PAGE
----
Everything You Always Wanted to Know About Sewer Gas...But Were Afraid to Ask

Question:    What is sewer gas?

Answer:    Sewer gas, at least that which causes an odor problem to the occupants of a house, is a mixture of inorganic gases created by the action of anaerobic (needing no oxygen) bacteria on sewage and sludge.  This gas can contain hydrogen sulfide, ammonia, carbon dioxide, methane, nitrogen, and hydrogen.

Question:    What makes it smell so bad?

Answer:    Almost always, hydrogen sulfide is the odor culprit, although ammonia may be formed in rare cases.  The rest of the gases listed above are odorless.  The odor threshold, the lowest concentration that can be detected with the nose, for hydrogen sulfide is somewhere between .001 and .01 parts per million (ppm), an extremely low concentration.  As an illustration, 1 ppm on a linear scale is one inch in 15.8 miles.

Question:    Can these gases harm the people who come into contact with them?

Answer:    Only under extremely unusual circumstances.  Although hydrogen sulfide is a toxic gas, it will not harm people at the concentrations that exist in a house with sewer gas odor problems.  Studies have shown that hydrogen sulfide has a depressant effect on the central nervous system in concentrations above 150 ppm.  This is 15,000 to 150,000 times the amount detectable by most people.  Not enough gas is generated in the sewers for concentrations to approach the dangerous level in the dwelling.

However, if a person were to enter a tunnel or deep hole that contained sewage undergoing anaerobic breakdown, there is a chance he could become poisoned.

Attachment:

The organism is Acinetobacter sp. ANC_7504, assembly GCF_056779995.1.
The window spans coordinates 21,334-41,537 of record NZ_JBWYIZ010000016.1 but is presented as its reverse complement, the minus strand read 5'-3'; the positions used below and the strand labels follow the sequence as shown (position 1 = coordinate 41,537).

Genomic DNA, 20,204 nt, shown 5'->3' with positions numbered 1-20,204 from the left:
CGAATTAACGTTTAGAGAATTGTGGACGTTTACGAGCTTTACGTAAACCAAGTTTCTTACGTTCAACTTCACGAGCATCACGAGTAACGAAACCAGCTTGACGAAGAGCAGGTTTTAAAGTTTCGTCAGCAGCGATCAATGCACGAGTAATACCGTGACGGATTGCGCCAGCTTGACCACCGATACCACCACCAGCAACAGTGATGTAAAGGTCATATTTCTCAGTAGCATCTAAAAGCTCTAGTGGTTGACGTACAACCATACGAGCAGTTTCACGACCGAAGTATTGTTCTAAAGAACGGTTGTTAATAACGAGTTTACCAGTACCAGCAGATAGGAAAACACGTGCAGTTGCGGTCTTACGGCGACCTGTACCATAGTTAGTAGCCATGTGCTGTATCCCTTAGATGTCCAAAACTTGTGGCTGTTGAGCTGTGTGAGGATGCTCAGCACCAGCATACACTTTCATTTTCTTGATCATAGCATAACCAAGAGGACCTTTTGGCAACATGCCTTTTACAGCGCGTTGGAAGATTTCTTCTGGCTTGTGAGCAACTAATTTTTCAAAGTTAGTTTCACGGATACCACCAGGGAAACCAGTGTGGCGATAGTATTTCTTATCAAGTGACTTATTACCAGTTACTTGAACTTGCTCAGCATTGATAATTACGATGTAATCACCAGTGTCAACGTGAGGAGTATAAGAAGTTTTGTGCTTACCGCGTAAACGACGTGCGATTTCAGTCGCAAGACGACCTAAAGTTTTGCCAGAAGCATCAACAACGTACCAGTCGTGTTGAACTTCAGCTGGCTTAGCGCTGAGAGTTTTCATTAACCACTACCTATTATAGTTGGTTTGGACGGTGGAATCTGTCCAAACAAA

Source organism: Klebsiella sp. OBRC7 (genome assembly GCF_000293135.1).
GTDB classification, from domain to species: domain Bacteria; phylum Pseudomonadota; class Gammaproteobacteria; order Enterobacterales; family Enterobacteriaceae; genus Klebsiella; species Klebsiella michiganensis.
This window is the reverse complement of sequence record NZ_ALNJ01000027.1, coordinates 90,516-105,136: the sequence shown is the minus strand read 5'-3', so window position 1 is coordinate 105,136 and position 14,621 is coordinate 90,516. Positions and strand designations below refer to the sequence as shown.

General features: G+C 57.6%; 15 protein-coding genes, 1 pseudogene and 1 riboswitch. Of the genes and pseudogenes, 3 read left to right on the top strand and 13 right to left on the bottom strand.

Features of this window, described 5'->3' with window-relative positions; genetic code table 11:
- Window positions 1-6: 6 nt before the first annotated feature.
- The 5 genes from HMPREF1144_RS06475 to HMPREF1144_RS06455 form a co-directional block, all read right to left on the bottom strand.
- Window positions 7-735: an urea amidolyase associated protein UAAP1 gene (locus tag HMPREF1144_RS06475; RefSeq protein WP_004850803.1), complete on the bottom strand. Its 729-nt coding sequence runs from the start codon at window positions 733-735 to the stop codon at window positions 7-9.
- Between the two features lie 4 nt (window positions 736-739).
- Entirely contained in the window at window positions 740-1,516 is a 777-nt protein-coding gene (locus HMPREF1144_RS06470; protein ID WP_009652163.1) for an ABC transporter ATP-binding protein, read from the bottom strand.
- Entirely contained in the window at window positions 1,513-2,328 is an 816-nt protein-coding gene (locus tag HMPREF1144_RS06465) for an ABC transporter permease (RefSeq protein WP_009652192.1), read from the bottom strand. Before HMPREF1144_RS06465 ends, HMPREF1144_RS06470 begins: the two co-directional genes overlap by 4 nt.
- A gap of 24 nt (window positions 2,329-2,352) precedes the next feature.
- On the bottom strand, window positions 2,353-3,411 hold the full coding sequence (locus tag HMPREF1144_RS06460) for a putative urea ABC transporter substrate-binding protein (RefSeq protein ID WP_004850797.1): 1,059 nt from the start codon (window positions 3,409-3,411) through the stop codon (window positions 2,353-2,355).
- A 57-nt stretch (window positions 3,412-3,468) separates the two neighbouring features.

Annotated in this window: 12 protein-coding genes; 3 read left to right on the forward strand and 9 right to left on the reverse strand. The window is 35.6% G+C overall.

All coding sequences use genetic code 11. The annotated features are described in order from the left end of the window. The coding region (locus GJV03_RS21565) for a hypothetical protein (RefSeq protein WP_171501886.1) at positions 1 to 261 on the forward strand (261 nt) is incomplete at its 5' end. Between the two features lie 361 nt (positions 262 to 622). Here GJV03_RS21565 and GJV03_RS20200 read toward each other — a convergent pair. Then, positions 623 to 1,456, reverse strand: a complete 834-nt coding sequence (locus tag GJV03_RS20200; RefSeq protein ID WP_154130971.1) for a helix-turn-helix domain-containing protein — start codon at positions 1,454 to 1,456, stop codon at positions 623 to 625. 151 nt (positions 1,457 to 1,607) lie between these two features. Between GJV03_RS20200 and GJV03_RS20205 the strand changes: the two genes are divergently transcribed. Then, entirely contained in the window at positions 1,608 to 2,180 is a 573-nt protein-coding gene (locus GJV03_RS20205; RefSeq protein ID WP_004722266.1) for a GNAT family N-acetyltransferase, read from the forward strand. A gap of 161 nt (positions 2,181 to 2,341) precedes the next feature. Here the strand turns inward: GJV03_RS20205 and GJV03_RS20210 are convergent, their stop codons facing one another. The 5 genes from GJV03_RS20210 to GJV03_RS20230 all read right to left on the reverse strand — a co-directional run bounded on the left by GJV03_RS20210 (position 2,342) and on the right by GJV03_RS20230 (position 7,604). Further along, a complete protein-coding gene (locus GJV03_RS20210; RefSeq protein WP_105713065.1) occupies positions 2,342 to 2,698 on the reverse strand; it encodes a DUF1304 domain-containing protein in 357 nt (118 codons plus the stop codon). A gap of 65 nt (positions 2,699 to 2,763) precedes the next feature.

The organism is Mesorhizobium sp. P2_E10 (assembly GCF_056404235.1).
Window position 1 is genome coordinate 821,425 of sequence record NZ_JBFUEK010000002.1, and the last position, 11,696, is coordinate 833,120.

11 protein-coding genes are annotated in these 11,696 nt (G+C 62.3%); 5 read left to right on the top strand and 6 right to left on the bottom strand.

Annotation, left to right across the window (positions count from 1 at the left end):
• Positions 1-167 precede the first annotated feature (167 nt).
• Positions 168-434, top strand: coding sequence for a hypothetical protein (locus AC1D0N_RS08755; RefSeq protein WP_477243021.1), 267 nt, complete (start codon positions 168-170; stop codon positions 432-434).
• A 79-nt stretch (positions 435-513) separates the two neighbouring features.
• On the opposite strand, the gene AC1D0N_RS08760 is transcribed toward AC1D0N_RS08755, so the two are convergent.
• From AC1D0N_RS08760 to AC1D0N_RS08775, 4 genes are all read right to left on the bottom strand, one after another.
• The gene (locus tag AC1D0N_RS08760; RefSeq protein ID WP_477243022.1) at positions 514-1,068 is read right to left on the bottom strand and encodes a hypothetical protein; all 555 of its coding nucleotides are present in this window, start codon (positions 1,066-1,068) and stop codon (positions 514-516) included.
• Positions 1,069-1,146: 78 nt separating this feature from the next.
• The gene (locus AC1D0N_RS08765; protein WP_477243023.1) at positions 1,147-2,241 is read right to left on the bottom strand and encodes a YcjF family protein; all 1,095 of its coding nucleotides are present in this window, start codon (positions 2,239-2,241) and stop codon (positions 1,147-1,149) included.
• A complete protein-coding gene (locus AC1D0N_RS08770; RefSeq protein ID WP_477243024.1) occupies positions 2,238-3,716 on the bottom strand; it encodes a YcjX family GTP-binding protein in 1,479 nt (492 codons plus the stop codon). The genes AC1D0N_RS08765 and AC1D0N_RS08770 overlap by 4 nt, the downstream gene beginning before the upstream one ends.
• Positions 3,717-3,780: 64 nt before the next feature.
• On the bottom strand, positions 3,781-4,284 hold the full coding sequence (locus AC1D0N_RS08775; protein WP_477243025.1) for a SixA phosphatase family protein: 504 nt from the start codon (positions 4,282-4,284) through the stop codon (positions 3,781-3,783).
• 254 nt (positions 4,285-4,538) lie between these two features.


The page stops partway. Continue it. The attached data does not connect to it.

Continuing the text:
Question:    How does it get into the house?

Answer:    The only way sewer gas can get into a home is if there is something wrong with your plumbing.  The most common fault in the plumbing system is untrapped drains, especially floor drains in the basement or utility room.  Since 1970, the City of Marion has had a plumbing inspection program and any houses built after that year should have no problem with a lack of traps.  If your house is older than that, your floor drains may or may not be trapped.

Other ways sewer gas can get into your home include:

  1. A dry trap.  If there is a trap in a drain line that is not often used, the water in the trap may evaporate, breaking the trap seal.
  2. A damaged trap.  Obviously, if the trap is cracked and allows the water to run out, the trap seal is again lost.
  3. A damaged drain line.  If the drain line is cracked or broken between the main sewer and the trap, there is nothing to impede the flow of gases through the crack or break in the line.  Also, a damaged drain line may allow sewage to drain into the basement or crawlspace under your house, and you may get a sewer odor from that accumulation of sewer.
  4. A damaged or plugged vent.  The vent system in your plumbing is designed to equalize the atmospheric pressure differences caused by wastewater flowing through the plumbing, and also to allow sewer gases to escape the plumbing system by venting them into the atmosphere above the house.  If this system has an untrapped opening inside your house, gases may escape through that opening.

If the vent is plugged or absent, those unequal pressures it was designed to eliminate may siphon the water out of the trap to such an extent as to ruin the trap seal.